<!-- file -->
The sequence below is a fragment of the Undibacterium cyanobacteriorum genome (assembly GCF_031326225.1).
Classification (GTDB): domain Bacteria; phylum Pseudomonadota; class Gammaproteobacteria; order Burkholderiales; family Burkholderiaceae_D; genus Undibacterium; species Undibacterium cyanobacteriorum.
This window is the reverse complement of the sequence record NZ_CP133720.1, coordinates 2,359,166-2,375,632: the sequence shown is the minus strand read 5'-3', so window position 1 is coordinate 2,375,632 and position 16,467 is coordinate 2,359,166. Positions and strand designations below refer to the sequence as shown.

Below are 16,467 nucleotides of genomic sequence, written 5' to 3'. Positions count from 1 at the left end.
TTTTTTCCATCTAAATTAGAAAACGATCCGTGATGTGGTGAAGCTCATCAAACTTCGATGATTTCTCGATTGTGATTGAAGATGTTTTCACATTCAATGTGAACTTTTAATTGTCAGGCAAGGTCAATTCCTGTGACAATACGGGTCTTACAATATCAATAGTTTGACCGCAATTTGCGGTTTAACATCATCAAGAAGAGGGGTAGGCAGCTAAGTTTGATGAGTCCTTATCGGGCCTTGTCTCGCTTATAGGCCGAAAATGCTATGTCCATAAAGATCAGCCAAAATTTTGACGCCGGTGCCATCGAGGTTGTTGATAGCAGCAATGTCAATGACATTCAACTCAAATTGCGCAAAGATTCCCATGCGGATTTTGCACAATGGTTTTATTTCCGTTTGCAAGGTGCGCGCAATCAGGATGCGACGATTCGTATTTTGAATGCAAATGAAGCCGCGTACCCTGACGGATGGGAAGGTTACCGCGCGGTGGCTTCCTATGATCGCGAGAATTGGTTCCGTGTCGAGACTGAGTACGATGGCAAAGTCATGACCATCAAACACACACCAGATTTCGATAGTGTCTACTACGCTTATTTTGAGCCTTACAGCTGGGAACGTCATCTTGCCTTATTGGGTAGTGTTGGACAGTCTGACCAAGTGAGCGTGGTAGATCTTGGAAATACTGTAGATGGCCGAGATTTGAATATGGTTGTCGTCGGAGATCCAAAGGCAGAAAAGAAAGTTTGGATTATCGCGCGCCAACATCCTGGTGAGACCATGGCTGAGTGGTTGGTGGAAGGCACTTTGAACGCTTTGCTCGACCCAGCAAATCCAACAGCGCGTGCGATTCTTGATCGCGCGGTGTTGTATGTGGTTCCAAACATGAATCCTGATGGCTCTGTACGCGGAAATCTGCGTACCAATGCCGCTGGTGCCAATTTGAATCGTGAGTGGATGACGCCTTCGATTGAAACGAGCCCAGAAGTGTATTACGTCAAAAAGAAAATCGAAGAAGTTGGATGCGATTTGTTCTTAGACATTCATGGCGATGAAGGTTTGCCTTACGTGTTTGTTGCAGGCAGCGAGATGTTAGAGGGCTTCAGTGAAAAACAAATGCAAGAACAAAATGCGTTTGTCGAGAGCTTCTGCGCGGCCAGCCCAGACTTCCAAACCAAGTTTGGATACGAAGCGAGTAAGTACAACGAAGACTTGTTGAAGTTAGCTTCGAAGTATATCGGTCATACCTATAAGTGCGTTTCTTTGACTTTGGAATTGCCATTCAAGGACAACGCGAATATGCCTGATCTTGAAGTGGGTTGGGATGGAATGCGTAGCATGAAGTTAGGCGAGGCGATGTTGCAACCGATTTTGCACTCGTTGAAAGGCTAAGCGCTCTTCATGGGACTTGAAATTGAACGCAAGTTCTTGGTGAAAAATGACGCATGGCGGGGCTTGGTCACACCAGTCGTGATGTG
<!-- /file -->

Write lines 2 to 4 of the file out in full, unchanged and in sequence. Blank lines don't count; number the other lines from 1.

Classification (GTDB): domain Bacteria; phylum Pseudomonadota; class Gammaproteobacteria; order Burkholderiales; family Burkholderiaceae_D; genus Undibacterium; species Undibacterium cyanobacteriorum.
This window is the reverse complement of the sequence record NZ_CP133720.1, coordinates 2,359,166-2,375,632: the sequence shown is the minus strand read 5'-3', so window position 1 is coordinate 2,375,632 and position 16,467 is coordinate 2,359,166. Positions and strand designations below refer to the sequence as shown.

Below are 16,467 nucleotides of genomic sequence, written 5' to 3'. Positions count from 1 at the left end.